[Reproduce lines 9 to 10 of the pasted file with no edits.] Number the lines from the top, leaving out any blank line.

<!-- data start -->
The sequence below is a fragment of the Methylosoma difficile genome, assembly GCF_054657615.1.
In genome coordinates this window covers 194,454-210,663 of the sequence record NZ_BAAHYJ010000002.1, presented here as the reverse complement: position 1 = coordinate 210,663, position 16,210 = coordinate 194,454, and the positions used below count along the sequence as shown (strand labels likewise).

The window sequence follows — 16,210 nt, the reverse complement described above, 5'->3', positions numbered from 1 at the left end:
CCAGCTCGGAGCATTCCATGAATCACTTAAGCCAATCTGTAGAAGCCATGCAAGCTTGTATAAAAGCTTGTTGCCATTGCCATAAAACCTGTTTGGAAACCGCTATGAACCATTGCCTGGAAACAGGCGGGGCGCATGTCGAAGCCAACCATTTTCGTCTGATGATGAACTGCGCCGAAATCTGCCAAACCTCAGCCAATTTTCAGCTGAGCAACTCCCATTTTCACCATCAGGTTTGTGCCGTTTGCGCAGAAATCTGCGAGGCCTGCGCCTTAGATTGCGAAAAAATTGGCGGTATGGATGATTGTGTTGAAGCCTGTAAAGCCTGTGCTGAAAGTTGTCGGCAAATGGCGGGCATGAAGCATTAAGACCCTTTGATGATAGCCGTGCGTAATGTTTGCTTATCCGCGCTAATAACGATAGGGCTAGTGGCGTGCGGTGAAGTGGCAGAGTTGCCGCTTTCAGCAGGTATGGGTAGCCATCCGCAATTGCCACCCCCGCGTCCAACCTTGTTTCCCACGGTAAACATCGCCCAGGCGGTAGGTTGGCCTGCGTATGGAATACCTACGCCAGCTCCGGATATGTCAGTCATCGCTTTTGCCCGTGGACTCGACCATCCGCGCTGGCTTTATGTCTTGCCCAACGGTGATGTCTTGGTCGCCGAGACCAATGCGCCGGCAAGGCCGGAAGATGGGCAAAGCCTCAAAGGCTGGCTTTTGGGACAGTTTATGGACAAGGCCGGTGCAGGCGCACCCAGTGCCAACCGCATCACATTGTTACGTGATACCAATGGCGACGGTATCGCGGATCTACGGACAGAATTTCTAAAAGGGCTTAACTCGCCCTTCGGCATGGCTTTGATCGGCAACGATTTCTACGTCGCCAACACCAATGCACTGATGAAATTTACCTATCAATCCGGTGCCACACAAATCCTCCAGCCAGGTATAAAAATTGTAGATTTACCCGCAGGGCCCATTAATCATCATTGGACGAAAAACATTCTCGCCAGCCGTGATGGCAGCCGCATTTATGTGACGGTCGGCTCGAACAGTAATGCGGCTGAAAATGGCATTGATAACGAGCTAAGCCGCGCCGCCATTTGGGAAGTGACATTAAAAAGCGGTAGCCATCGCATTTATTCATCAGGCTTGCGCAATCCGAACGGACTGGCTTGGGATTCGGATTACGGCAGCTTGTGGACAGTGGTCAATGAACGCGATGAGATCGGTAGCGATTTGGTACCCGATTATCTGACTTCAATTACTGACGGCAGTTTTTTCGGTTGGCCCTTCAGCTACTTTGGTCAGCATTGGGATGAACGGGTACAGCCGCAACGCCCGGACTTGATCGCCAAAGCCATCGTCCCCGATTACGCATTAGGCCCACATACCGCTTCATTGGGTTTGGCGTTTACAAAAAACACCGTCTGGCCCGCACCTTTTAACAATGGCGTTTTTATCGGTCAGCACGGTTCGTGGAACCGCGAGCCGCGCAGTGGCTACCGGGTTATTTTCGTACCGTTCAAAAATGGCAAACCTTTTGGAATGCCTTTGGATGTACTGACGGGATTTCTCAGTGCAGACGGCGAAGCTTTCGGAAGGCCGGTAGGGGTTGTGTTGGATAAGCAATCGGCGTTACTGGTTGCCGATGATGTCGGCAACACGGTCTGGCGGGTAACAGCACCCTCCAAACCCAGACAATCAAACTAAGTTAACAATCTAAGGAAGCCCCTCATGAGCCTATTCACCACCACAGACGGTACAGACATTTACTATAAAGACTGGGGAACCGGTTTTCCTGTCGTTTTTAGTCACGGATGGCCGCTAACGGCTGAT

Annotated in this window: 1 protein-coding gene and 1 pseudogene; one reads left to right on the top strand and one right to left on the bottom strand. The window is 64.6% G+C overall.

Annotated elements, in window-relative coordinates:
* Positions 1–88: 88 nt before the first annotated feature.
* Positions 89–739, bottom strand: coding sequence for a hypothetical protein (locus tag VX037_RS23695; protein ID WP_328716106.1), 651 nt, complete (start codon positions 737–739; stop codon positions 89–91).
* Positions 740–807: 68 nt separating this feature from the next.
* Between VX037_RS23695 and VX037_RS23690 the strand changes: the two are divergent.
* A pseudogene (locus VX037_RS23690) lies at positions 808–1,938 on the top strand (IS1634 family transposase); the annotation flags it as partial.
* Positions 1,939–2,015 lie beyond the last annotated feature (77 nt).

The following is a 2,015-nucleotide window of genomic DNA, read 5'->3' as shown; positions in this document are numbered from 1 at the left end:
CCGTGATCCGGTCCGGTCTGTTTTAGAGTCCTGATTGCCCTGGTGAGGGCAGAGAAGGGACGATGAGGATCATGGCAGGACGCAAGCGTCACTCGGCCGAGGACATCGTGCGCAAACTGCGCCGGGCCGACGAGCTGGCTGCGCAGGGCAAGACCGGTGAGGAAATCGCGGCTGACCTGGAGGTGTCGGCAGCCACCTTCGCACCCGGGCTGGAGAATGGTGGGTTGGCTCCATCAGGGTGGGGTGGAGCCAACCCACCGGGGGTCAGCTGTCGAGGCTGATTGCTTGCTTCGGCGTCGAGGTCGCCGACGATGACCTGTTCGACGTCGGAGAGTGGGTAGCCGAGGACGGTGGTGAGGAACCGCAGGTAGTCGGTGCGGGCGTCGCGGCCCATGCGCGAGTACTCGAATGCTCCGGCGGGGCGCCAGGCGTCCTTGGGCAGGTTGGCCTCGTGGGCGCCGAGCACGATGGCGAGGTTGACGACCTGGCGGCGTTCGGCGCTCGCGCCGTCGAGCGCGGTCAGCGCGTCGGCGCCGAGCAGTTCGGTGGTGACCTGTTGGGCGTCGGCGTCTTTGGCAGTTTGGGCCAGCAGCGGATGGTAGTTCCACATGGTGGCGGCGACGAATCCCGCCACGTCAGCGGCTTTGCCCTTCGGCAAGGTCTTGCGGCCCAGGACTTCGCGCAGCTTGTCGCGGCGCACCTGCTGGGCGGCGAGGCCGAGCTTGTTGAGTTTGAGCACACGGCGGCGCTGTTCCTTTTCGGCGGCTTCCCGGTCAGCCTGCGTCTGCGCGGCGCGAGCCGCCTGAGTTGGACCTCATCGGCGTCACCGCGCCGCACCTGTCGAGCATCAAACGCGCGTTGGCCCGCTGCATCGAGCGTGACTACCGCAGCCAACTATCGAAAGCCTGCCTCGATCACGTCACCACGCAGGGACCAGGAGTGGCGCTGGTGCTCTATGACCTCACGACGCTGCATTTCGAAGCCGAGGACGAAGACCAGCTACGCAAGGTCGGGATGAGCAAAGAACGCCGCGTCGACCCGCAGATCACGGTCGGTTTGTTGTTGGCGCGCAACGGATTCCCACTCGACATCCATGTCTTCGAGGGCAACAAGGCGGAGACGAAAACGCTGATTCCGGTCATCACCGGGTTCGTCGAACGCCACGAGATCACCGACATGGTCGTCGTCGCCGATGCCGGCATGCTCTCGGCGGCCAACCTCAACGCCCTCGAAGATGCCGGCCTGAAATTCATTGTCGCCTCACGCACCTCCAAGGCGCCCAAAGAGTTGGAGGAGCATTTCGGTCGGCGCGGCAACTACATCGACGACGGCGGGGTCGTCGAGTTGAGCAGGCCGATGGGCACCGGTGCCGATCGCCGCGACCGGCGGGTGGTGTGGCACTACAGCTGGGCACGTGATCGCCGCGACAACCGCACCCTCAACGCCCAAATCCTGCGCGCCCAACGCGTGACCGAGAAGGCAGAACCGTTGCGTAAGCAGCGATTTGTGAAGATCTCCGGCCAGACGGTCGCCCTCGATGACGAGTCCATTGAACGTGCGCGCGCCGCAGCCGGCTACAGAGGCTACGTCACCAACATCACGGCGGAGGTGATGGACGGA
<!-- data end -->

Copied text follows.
* Positions 740–807: 68 nt separating this feature from the next.
* Between VX037_RS23695 and VX037_RS23690 the strand changes: the two are divergent.